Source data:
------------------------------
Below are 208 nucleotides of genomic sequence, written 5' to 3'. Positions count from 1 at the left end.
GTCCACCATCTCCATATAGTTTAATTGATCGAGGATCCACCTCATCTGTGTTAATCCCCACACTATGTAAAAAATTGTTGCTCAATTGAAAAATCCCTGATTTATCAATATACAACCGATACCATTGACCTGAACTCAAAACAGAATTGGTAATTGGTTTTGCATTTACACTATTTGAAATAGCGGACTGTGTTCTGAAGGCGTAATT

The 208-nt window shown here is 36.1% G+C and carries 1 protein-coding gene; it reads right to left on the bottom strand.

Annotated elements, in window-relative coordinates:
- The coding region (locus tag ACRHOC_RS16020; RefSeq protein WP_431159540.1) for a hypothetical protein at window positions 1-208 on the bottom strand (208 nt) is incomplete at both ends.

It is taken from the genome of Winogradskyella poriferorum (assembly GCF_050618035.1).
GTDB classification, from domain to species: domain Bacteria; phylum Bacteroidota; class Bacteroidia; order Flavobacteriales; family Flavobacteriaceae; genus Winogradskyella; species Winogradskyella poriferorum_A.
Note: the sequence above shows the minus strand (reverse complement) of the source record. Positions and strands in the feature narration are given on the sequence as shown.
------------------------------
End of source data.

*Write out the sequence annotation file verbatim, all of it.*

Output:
Below are 208 nucleotides of genomic sequence, written 5' to 3'. Positions count from 1 at the left end.
GTCCACCATCTCCATATAGTTTAATTGATCGAGGATCCACCTCATCTGTGTTAATCCCCACACTATGTAAAAAATTGTTGCTCAATTGAAAAATCCCTGATTTATCAATATACAACCGATACCATTGACCTGAACTCAAAACAGAATTGGTAATTGGTTTTGCATTTACACTATTTGAAATAGCGGACTGTGTTCTGAAGGCGTAATT

The 208-nt window shown here is 36.1% G+C and carries 1 protein-coding gene; it reads right to left on the bottom strand.

Annotated elements, in window-relative coordinates:
- The coding region (locus tag ACRHOC_RS16020; RefSeq protein WP_431159540.1) for a hypothetical protein at window positions 1-208 on the bottom strand (208 nt) is incomplete at both ends.

It is taken from the genome of Winogradskyella poriferorum (assembly GCF_050618035.1).
GTDB classification, from domain to species: domain Bacteria; phylum Bacteroidota; class Bacteroidia; order Flavobacteriales; family Flavobacteriaceae; genus Winogradskyella; species Winogradskyella poriferorum_A.
Note: the sequence above shows the minus strand (reverse complement) of the source record. Positions and strands in the feature narration are given on the sequence as shown.